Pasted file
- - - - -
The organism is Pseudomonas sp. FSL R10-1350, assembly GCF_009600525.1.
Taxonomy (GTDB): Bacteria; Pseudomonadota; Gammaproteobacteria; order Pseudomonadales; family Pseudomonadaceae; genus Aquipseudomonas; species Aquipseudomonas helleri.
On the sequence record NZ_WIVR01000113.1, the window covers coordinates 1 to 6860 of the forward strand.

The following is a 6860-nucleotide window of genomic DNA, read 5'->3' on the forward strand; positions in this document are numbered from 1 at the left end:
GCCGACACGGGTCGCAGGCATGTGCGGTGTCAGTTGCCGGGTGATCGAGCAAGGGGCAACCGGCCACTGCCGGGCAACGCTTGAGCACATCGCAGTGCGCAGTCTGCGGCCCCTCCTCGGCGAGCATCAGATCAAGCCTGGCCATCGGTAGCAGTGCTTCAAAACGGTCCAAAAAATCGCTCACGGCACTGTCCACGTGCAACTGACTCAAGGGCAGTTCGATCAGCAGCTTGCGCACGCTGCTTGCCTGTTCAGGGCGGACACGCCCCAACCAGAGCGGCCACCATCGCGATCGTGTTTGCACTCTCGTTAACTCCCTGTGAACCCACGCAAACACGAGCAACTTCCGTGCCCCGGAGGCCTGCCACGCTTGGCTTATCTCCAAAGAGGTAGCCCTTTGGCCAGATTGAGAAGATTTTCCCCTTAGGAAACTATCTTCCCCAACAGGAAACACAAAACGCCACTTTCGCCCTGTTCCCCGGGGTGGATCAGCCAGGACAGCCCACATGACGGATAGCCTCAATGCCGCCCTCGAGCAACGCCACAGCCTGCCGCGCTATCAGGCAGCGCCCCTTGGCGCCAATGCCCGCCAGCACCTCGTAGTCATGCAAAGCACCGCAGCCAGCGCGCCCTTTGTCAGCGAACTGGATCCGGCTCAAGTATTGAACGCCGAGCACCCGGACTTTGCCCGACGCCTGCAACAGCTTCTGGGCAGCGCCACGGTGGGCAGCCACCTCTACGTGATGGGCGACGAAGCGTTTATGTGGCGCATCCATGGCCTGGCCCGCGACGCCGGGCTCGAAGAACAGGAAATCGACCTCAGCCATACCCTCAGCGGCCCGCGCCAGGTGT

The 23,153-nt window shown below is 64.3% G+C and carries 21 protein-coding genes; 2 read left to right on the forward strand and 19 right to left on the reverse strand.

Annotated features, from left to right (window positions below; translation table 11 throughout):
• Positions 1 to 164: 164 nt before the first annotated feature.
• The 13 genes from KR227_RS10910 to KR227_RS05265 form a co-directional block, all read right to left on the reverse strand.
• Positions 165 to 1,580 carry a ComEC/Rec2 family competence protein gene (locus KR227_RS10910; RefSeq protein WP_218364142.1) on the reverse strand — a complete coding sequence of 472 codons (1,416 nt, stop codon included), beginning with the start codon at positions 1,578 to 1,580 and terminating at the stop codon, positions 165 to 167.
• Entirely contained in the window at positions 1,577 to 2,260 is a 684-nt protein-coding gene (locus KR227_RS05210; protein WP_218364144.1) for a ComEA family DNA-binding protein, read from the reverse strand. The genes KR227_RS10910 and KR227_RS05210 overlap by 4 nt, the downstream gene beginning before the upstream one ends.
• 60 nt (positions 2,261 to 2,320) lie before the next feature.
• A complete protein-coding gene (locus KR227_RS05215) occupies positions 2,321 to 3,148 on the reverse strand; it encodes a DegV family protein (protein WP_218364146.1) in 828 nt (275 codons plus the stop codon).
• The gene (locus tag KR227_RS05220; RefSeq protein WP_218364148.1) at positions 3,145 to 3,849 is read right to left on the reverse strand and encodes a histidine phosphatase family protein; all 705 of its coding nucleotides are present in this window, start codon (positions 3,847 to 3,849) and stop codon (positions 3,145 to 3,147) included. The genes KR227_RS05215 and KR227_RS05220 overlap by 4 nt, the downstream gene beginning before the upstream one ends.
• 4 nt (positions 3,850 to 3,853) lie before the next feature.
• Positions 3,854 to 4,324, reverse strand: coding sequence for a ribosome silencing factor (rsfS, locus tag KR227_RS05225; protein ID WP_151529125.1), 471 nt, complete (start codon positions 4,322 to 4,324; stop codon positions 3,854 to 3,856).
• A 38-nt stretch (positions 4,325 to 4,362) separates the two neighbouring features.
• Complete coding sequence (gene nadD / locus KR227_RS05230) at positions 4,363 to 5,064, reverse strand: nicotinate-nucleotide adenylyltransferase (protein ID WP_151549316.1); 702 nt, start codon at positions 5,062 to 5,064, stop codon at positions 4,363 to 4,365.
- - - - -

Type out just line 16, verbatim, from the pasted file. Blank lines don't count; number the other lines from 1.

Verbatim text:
• Positions 3,854 to 4,324, reverse strand: coding sequence for a ribosome silencing factor (rsfS, locus tag KR227_RS05225; protein ID WP_151529125.1), 471 nt, complete (start codon positions 4,322 to 4,324; stop codon positions 3,854 to 3,856).